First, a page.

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TERPENE EDUCATION

Updated: Jun 19, 2023

The word terpene gets thrown around a lot when we talk about Cannabis.

What exactly are terpenes? I have been asked on numerous occasions.


In herbalism and phytochemistry plants have 7 major categories of “medicinal compounds” commonly referred to as Constituents:

  1. Carbohydrates

  2. Lipids

  3. Amino acids and derivatives

  4. Phenolic compounds

  5. Terpenes

  6. Steroids

  7. Alkaloids

In Herbalism Terpenes are highly valued for their countless medicinal values. Aroma therapy is an essential oil based therapy that relies on terpenes. They are also ingested in any tincture or infused oil made in herbalism.

In Chemistry Terpenes are referred to as VOC- Volatile Organic Compound. We know them commonly as an enjoyable or not so enjoyable aroma that plants give off. It is Volatile because they evaporate easily, the boiling point is different for each Terpene.


What do plants use Terpenes for?

Science has been studying these “smells” and are finding out that this is one way plants communicate with each other in nature.

Terpenes and plant communication study.

It is quite a thrill to realize that these communication signals, can be used by us humans medicinally.

Science is still studying how herbal constituents interact with us humans medicinally.


Terpenes are further categorized into:

  1. Monoterpenes ex: linolool, limonene, menthol, myrcene, thymol

  2. Sesquiterpenes ex: zingiberine(ginger & turmeric) lactones

  3. Essential oils-contains Monoterpenes, Sesquiterpenes, some oil-soluble Phenylpropanoids (Eugonol in clove)

  4. Diterpenes ex: Carnosol (rosemary) aromatic bitters

  5. Triterpenes & Saponins ex: triterpene glycosides (Black Cohosh)

Each of these categories are further broken down and are out of scope of this blog.


Most everyone has a favorite essential oil, essential oils are commonly distilled to extract the “spirit” of the plant --- this is Alchemy.


Every plant has a unique matrix where terpenes reside. In Cannabis Specifically it is in the trichome heads where the terpenes are produced. Therefore Cannabis has a direct synergistic effect from the combination of terpenes and cannabinoids. Further, each strain is different, and within the strain dependent on environment will express different phenotypes. All of which have a unique Cannabinoid and Terpene profile. What an amazing Medicinal Plant!!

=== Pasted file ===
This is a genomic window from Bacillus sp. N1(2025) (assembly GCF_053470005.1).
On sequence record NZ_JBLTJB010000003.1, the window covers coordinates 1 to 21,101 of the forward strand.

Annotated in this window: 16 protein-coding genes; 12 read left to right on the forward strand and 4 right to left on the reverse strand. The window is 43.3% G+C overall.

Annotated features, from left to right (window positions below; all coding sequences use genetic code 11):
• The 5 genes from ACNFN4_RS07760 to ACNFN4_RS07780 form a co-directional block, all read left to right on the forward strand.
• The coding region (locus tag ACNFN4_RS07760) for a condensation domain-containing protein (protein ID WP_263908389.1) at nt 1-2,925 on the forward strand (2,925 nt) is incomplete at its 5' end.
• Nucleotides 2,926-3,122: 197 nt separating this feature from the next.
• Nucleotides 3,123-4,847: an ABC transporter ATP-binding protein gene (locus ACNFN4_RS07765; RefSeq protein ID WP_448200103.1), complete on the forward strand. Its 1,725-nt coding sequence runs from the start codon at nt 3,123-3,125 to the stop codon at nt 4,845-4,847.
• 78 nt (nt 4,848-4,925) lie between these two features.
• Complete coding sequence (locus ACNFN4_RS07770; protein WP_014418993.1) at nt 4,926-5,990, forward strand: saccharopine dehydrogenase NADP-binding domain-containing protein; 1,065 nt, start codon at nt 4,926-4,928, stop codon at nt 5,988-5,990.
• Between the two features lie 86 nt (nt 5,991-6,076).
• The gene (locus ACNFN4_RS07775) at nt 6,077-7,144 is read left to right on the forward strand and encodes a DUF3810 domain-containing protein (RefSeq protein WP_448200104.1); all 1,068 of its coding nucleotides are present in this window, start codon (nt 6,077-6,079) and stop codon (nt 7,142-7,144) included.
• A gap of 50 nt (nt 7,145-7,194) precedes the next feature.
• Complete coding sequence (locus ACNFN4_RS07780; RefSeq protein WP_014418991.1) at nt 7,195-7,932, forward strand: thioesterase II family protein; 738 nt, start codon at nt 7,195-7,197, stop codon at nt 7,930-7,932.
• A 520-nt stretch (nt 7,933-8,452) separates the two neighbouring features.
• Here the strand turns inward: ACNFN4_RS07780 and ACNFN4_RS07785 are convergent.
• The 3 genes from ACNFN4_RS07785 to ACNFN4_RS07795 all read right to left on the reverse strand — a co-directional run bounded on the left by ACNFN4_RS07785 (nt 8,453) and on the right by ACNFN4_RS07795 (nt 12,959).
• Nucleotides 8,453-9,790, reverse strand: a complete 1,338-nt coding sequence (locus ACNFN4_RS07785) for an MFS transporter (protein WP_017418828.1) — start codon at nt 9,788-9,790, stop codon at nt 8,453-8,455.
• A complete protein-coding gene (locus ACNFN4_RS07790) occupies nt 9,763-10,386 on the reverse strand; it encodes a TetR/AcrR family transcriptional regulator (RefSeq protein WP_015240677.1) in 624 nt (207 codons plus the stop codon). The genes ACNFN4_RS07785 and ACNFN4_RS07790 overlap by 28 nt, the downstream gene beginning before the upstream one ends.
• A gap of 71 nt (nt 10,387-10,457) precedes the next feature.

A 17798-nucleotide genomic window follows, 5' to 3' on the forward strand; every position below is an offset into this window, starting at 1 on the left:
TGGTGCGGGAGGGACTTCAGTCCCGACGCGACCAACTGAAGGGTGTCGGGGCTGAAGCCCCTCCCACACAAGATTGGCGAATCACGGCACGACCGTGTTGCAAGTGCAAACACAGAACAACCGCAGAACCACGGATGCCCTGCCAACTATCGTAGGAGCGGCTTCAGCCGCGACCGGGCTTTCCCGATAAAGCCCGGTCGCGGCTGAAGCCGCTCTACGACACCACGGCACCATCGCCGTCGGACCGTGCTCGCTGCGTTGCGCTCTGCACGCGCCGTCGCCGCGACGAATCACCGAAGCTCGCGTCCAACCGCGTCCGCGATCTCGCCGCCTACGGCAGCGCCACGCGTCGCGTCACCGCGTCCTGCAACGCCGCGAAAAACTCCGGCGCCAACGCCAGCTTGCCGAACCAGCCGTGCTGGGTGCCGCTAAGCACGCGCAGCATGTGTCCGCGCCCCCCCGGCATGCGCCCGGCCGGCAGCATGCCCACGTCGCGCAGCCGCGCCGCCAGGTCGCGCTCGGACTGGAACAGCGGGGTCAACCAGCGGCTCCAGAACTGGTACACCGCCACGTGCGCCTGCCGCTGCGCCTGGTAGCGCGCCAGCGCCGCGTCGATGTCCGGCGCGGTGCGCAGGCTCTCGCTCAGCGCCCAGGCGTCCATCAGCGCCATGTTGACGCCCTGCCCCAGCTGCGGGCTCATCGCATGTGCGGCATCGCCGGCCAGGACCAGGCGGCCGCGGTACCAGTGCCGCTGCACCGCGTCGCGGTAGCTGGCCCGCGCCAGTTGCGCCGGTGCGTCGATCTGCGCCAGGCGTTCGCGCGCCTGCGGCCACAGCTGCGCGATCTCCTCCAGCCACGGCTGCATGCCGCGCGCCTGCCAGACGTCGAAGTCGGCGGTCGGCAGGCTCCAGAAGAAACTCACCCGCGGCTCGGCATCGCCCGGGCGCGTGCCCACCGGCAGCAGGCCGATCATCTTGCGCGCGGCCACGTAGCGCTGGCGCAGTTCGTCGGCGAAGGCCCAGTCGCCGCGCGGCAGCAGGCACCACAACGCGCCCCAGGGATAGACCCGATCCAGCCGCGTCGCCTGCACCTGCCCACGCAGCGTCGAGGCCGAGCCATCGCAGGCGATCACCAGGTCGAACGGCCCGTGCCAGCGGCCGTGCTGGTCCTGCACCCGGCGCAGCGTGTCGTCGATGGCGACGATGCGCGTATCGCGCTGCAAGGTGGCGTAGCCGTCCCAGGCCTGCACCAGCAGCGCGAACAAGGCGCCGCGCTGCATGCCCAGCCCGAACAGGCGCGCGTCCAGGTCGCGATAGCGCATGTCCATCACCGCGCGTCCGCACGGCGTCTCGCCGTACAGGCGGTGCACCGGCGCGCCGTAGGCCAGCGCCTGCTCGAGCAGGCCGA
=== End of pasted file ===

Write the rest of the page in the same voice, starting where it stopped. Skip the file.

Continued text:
Trees produce terpenes in each different part of their structure. Roots, Bark, if punctured Sap, the Flowers and in the Pollen.

Frankincense and Myrrh are classic tree saps filled with terpenes.


Cannabis has intelligently placed terpenes within the cannabinoid matrix for our ol factory to hear what the plants are telling us. Not only do these smells communicate with the plant and animal worlds, they are also used as a poison and deterrent to bugs and animals. This is why caution is always advised when using concentrated essential oils derived from all plants.


Plants have evolved with us walking around on our shared home Earth smelling, and eating everything we can. It is no wonder they know how to appeal to our pleasure senses.

Nature is quite intelligent and some believe that plants have evolved to entice us with their “intoxicating” smells coaxing us humans into “domesticating” and cultivating for human consumption.

Who is really in control? Botany of Desire by Michael Pollan takes this idea in depth.


So when you pack a bowl of your favorite strain, perhaps it is deeper than just the smell.

Perhaps the spirit of the plant is communicating with us through their terpenes.


Bees are natures master herbalists, and directly communicate with plants through terpenes, and pheromones. Thank you Cannabis and all plant spirits for your lovely scents.


This Terpene Educational was written by: Kalos Botanicals











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